I have included what I hope to provide is some extensive information on the new Health Vault. If you read this blog regularly, you know I am a big advocate of privacy, and for many good reasons. I hand it to Microsoft for taking a jump into the records business, and thus this morning I set up my account to go through the motions and see first hand how it works.

One of my biggest concerns is privacy and who has access...as we all know sometimes information is perhaps not used for the interest of good health care, but rather for financial gains and additional data mining information that has the potential to either deny or hinder our process for obtaining both health care and insurance coverage. My personal opinion here would be to ensure this does remain a "personal" page and hopefully no access from insurance companies to gain information would be available; however, if one wanted to include information from an insurance company if they decided to make documents available, it would be up to you to be able to make that decision on whether or not you want to add this information to your records, and the realization of this is to cut data mining from the purpose of online records and keep the main purpose of this effort in the forefront...better health care and information for the patient..without dollar signs attached for data mining.

I have reviewed and looked at many of the on line health records and I too have had big reservations about where I want any of this information posted. The first step of the process is to have a "Live ID" from Microsoft, and if you currently have a Live ID, and the password is not strong enough, it will need to be updated.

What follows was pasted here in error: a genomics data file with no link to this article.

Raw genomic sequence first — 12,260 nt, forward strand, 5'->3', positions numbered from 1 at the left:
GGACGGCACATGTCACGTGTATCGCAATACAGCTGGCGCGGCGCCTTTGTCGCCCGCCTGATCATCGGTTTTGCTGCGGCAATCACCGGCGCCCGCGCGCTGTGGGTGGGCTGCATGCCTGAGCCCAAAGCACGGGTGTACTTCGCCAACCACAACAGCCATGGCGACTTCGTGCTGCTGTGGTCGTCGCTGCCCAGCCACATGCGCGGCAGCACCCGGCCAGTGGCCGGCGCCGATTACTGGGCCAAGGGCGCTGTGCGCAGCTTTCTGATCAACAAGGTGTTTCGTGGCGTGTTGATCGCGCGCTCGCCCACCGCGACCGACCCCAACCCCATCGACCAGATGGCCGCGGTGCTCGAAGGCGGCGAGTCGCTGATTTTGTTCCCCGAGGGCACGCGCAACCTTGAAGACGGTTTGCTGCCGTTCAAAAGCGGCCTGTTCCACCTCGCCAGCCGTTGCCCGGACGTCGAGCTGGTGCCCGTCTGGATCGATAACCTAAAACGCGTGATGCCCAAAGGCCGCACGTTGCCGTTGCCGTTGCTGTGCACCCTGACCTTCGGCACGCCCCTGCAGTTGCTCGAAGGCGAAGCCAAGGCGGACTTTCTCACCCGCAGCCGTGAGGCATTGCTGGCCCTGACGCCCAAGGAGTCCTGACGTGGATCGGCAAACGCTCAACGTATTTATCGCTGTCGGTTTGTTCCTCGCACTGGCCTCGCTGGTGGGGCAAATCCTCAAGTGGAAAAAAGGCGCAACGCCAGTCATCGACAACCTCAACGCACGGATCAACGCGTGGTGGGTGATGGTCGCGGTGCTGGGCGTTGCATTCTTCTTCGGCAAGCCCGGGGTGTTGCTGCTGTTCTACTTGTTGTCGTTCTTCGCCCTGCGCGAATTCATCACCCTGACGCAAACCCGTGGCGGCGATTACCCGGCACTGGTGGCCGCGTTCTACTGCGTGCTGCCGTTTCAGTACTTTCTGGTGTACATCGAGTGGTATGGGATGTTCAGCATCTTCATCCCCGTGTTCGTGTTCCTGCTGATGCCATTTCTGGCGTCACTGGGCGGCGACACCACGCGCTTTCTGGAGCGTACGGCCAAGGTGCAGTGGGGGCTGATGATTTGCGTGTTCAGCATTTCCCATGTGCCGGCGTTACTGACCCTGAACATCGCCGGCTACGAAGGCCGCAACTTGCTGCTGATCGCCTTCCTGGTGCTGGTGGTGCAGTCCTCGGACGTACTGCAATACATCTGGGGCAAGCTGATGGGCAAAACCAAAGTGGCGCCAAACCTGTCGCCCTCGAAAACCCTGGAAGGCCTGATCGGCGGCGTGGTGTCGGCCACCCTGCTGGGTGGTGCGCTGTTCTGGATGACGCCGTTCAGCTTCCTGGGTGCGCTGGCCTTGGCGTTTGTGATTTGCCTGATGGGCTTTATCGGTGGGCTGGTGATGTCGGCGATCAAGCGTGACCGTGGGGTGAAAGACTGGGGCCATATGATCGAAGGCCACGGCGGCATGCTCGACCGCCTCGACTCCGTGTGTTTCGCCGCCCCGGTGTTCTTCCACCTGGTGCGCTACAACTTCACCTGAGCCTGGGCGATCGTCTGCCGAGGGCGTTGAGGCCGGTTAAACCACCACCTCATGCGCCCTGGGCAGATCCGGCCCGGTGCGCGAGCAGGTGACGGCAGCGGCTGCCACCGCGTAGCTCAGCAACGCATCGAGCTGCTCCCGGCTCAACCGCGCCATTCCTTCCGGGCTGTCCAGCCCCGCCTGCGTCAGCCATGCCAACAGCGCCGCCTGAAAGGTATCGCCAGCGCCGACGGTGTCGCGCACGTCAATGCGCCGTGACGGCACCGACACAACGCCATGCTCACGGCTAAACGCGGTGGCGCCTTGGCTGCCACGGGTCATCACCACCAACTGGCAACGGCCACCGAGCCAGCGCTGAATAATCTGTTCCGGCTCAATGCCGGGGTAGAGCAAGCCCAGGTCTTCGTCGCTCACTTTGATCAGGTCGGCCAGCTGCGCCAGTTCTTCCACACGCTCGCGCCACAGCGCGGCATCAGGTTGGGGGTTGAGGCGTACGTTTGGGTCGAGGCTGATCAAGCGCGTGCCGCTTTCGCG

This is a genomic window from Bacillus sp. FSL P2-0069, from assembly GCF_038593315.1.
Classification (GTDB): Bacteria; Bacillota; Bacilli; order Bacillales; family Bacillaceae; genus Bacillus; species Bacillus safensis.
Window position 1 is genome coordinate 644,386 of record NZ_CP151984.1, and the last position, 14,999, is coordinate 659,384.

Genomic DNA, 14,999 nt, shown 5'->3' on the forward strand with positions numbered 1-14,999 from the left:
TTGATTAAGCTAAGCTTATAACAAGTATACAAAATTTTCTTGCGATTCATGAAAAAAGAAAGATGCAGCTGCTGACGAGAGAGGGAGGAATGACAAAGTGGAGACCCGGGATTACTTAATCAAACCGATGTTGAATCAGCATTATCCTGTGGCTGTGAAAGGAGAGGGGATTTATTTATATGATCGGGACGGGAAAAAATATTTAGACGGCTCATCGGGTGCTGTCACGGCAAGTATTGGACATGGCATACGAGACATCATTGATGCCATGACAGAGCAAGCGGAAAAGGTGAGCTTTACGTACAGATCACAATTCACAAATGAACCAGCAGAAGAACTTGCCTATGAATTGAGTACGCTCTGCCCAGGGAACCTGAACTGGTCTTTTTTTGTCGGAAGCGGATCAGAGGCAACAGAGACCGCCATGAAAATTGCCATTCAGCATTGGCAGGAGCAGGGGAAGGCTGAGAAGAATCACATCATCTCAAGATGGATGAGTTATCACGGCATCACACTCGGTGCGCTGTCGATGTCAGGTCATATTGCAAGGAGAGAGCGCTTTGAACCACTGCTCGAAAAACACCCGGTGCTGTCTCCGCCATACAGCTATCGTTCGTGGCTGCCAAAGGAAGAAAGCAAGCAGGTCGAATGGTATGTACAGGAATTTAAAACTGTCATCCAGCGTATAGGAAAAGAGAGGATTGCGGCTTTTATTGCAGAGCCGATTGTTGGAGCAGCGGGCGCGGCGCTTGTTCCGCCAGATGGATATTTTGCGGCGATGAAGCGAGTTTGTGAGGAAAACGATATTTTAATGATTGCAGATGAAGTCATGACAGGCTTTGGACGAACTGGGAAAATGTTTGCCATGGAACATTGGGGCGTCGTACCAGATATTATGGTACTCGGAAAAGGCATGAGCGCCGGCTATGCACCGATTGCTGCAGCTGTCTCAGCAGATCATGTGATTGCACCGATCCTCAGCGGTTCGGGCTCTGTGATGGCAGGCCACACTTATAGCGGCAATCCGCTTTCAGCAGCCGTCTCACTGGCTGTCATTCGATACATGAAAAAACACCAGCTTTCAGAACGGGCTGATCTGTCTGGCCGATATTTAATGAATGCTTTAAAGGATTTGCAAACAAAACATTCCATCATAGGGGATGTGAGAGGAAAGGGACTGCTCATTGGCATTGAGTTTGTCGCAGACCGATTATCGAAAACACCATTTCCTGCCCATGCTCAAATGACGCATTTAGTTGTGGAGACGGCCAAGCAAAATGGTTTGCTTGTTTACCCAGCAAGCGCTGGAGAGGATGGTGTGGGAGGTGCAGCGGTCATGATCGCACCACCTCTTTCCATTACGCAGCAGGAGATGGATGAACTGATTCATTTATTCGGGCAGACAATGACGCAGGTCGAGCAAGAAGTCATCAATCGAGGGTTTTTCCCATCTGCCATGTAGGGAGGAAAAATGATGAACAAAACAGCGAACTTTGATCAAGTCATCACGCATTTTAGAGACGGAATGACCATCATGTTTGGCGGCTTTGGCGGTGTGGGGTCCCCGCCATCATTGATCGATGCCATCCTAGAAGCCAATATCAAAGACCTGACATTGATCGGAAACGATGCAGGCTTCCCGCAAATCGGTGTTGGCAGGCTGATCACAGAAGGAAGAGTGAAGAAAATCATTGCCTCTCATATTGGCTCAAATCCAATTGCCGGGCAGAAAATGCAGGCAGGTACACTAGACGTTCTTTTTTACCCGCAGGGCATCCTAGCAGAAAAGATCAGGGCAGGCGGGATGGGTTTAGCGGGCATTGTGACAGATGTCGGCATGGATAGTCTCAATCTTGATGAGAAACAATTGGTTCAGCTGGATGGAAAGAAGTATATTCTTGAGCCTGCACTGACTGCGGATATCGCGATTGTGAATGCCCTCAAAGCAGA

Here's the news article and you can continue below for some additional screen shots and information added based on my observations and creating an account. BD


SEATTLE (AP) -- Microsoft Corp. launched a Web site Thursday for managing personal health and medical information, jumping into an industry whose digital future is clouded by privacy worries. Users can dole out access -- in the form of e-mailed invitations -- to different slices of their private health data to doctors, family members and other people they trust as the need arises.

Microsoft's Nolan said gaining consumers' trust is a potential problem, one the company tried to address by spelling out exactly what data would be shared each time the user connects to a new application or gives someone new permission to see a record.

So far, Microsoft said applications from the American Heart Association, American Lung Association and other organizations are in the works, and devices including blood glucose monitoring systems made by Johnson & Johnson will be able to upload data into the system.

Microsoft said CapMed, which already markets personal health record tools, will create an application for HealthVault, as will Kryptic Corp., whose program will help doctors send and receive information from HealthVault without having to switch from technology they already use

And some of the best sources of comprehensive health records data -- major insurance providers, many of which already offer personal health records tools -- haven't agreed to build applications that work with HealthVault.

Link to Health Vault: http://www.healthvault.com/